# Regression Tutorial (REG101) - Level Beginner¶

Created using: PyCaret 2.2
Date Updated: November 25, 2020

# 1.0 Tutorial Objective¶

Welcome to Regression Tutorial (REG101) - Level Beginner. This tutorial assumes that you are new to PyCaret and looking to get started with Regression using the pycaret.regression Module.

In this tutorial we will learn:

• Getting Data: How to import data from PyCaret repository
• Setting up Environment: How to setup an experiment in PyCaret and get started with building regression models
• Create Model: How to create a model, perform cross validation and evaluate regression metrics
• Tune Model: How to automatically tune the hyperparameters of a regression model
• Plot Model: How to analyze model performance using various plots
• Finalize Model: How to finalize the best model at the end of the experiment
• Predict Model: How to make prediction on new / unseen data
• Save / Load Model: How to save / load a model for future use

Read Time : Approx. 30 Minutes

# 1.1 Installing PyCaret¶

The first step to get started with PyCaret is to install PyCaret. Installation is easy and will only take a few minutes. Follow the instructions below:

# Installing PyCaret in Local Jupyter Notebook¶

pip install pycaret

# Installing PyCaret on Google Colab or Azure Notebooks¶

!pip install pycaret

# 1.2 Pre-Requisites¶

• Python 3.6 or greater
• PyCaret 2.0 or greater
• Internet connection to load data from pycaret's repository
• Basic Knowledge of Regression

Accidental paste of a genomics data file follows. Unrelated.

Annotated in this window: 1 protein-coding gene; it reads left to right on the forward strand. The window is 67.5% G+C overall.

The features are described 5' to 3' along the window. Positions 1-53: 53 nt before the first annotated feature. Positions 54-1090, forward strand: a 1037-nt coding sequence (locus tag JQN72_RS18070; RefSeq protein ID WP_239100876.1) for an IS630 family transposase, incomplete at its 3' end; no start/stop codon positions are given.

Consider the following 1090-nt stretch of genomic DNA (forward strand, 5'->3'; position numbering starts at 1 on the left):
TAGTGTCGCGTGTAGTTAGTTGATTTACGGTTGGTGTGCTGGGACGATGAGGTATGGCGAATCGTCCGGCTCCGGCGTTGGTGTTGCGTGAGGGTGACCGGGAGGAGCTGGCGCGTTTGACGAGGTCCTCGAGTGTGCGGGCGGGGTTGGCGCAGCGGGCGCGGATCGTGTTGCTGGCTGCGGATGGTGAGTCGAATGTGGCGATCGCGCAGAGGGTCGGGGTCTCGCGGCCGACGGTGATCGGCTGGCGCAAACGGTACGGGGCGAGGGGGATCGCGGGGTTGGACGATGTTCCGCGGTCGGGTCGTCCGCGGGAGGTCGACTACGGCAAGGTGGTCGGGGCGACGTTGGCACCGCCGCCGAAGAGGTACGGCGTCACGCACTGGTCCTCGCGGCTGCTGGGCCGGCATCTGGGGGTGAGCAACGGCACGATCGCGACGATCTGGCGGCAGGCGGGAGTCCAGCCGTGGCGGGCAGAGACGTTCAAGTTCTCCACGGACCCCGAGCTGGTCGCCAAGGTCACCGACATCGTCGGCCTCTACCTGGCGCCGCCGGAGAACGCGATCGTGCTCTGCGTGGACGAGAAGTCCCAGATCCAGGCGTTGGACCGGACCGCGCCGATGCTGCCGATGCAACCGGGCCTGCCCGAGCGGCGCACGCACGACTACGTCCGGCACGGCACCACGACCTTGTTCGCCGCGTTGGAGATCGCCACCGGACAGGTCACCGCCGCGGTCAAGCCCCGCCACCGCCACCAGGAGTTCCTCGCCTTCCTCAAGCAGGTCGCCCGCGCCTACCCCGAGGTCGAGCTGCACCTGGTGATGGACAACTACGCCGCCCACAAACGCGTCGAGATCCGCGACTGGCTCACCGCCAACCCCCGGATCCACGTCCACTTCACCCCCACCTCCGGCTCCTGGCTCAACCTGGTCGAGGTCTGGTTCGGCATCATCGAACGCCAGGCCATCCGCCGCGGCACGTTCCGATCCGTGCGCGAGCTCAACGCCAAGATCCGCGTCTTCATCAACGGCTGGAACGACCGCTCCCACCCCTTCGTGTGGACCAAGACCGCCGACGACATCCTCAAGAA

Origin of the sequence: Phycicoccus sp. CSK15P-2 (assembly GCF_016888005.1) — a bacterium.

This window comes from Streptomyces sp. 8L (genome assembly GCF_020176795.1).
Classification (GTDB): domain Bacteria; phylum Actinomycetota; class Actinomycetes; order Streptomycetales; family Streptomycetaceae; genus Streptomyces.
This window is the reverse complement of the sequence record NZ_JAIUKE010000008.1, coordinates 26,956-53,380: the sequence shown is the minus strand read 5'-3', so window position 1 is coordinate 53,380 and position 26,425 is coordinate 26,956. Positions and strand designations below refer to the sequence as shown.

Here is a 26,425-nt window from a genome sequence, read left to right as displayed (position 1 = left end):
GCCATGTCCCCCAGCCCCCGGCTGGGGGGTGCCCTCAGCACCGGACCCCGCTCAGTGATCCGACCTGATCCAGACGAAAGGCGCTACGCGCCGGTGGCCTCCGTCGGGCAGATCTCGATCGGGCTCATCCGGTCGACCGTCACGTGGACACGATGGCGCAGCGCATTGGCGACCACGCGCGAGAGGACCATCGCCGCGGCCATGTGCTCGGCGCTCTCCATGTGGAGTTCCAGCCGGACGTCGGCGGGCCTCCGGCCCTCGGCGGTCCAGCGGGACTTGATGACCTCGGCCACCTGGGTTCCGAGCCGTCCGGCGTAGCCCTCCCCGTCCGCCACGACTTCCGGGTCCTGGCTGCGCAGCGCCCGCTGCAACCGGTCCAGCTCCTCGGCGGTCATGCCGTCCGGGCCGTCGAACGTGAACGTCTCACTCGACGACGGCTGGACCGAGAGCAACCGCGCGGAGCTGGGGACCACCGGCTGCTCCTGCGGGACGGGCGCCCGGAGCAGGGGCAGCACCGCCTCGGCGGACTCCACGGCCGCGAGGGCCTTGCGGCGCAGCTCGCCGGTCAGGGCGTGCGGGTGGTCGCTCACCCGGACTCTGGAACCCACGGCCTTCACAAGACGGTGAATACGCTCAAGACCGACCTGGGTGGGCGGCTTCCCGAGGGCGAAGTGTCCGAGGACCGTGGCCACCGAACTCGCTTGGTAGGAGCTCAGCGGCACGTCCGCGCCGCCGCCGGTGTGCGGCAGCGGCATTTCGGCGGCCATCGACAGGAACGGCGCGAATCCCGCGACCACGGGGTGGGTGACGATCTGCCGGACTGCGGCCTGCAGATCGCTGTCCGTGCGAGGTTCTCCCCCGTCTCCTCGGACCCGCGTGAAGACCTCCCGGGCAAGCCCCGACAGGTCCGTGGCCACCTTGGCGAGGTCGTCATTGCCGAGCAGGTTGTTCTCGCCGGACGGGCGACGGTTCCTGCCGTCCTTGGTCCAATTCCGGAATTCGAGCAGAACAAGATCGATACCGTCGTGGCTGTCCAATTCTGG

# 1.3 For Google Colab Users:¶

If you are running this notebook on Google colab, run the following code at top of your notebook to display interactive visuals.

from pycaret.utils import enable_colab
enable_colab()

# 2.0 What is Regression?¶

Regression analysis is a set of statistical processes for estimating the relationships between a dependent variable (often called the 'outcome variable', or 'target') and one or more independent variables (often called 'features', 'predictors', or 'covariates'). The objective of regression in machine learning is to predict continuous values such as sales amount, quantity, temperature etc.

# 3.0 Overview of the Regression Module in PyCaret¶

PyCaret's Regression module (pycaret.regression) is a supervised machine learning module which is used for predicting continuous values / outcomes using various techniques and algorithms. Regression can be used for predicting values / outcomes such as sales, units sold, temperature or any number which is continuous.

PyCaret's regression module has over 25 algorithms and 10 plots to analyze the performance of models. Be it hyper-parameter tuning, ensembling or advanced techniques like stacking, PyCaret's regression module has it all.

# 4.0 Dataset for the Tutorial¶

For this tutorial we will use a dataset based on a case study called "Sarah Gets a Diamond". This case was presented in the first year decision analysis course at Darden School of Business (University of Virginia). The basis for the data is a case regarding a hopeless romantic MBA student choosing the right diamond for his bride-to-be, Sarah. The data contains 6000 records for training. Short descriptions of each column are as follows:

• ID: Uniquely identifies each observation (diamond)
• Carat Weight: The weight of the diamond in metric carats. One carat is equal to 0.2 grams, roughly the same weight as a paperclip
• Cut: One of five values indicating the cut of the diamond in the following order of desirability (Signature-Ideal, Ideal, Very Good, Good, Fair)